Dot Hill (nasdaq: HILL) is a botique designer and manufacturer of data storage equipment, most of which is resold by OEMs like HP, Lenovo, and Samsung. For background on the Dot Hill story see my Dot Hill Summary page, and for the latest results, see my Dot Hill Q2 2011 analyst conference call summary.
Dot Hill had a slightly better than expected Q2, with $53.2 million, up 12% versus comparable Q2 2010 revenues excluding NetApp. Dropping the NetApp relationship has proven to be a good idea, as new customers and improved margins have more than compensated. Non-GAAP net income was $0.4 million (EPS $0.01) compared to at EPS loss of $0.06 in Q2 2010.
Dot Hill's products are getting traction because they offer mid and high range enterprise storage features at relatively low prices. Margins are improving partly more Dot Hill storage management software is being sold along with the hardware.
Dot Hill has struggled to get on a solid footing, but now that it has done that, their are several interesting possibilities ahead. If any or all work out, revenues and profits should ramp materially. The data storage industry has been consolidating. One of Dot Hill's rivals was recently bought by NetApp, which means some OEM's now are being sourced by a competitor. Dot Hill has been in talks with multiple OEMs about switching. However, this is not news, as the situation was the same three months ago. There is no guarantee that Dot Hill will pick up one or more clients from this transition. However, if it does, that would go a long way to building new revenues and profits.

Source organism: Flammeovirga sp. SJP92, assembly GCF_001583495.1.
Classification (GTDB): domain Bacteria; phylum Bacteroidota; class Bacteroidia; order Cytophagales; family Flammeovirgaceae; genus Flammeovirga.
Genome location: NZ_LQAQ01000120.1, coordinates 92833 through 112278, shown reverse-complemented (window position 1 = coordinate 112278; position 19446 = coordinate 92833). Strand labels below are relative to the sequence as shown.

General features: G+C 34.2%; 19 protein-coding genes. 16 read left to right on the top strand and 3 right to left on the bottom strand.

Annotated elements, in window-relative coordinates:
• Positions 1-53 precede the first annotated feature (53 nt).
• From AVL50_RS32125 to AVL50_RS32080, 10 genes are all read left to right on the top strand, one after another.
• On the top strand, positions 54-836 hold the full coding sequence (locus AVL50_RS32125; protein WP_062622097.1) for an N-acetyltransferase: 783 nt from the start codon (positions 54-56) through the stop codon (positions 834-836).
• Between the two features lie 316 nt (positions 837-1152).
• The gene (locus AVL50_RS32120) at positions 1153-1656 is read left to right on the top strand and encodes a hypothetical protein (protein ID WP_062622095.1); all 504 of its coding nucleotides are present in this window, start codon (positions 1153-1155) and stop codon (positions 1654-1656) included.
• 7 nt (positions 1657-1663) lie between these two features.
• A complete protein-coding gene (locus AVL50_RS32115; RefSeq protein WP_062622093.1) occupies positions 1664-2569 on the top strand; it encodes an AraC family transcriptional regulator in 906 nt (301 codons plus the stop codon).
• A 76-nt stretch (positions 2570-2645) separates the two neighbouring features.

Dot Hill has a large number of patents related to storage technologies and has hired an outside contractor to investige monetizing them.
Finally, the storage management software is still a new opportunity. Feedback for customers should allow for enhancements and better bundling of with hardware. Software revenues have far higher margins than hardware revenues, so that could be quite a shot in the arm to profits.
Downside risks include the usual competition, unusual events, failure to execute, and overspending.
Dot Hill is certainly worth keeping an eye on if you are intested in the booming storage space [disclaimer: I own Dot Hill stock].
See also dothill.com